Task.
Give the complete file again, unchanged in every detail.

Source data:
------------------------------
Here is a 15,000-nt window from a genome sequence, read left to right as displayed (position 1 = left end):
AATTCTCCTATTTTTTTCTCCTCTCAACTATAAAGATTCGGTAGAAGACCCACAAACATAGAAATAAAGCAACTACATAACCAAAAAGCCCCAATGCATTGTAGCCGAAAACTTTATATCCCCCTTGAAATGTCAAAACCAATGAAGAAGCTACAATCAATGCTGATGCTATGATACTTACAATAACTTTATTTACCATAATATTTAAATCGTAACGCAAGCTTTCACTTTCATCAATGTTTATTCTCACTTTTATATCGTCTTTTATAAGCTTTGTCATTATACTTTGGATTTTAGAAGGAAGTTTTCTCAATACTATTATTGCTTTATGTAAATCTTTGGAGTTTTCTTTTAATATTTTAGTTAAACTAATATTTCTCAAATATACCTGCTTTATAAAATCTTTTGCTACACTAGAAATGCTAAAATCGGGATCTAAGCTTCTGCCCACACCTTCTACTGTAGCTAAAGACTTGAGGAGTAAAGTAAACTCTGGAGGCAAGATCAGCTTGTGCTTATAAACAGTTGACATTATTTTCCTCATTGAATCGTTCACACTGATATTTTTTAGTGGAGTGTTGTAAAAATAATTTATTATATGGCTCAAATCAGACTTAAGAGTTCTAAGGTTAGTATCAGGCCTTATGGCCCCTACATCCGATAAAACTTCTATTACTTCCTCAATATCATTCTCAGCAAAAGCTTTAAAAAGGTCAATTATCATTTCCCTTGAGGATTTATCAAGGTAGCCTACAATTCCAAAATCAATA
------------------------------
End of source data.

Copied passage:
Here is a 15,000-nt window from a genome sequence, read left to right as displayed (position 1 = left end):
AATTCTCCTATTTTTTTCTCCTCTCAACTATAAAGATTCGGTAGAAGACCCACAAACATAGAAATAAAGCAACTACATAACCAAAAAGCCCCAATGCATTGTAGCCGAAAACTTTATATCCCCCTTGAAATGTCAAAACCAATGAAGAAGCTACAATCAATGCTGATGCTATGATACTTACAATAACTTTATTTACCATAATATTTAAATCGTAACGCAAGCTTTCACTTTCATCAATGTTTATTCTCACTTTTATATCGTCTTTTATAAGCTTTGTCATTATACTTTGGATTTTAGAAGGAAGTTTTCTCAATACTATTATTGCTTTATGTAAATCTTTGGAGTTTTCTTTTAATATTTTAGTTAAACTAATATTTCTCAAATATACCTGCTTTATAAAATCTTTTGCTACACTAGAAATGCTAAAATCGGGATCTAAGCTTCTGCCCACACCTTCTACTGTAGCTAAAGACTTGAGGAGTAAAGTAAACTCTGGAGGCAAGATCAGCTTGTGCTTATAAACAGTTGACATTATTTTCCTCATTGAATCGTTCACACTGATATTTTTTAGTGGAGTGTTGTAAAAATAATTTATTATATGGCTCAAATCAGACTTAAGAGTTCTAAGGTTAGTATCAGGCCTTATGGCCCCTACATCCGATAAAACTTCTATTACTTCCTCAATATCATTCTCAGCAAAAGCTTTAAAAAGGTCAATTATCATTTCCCTTGAGGATTTATCAAGGTAGCCTACAATTCCAAAATCAATA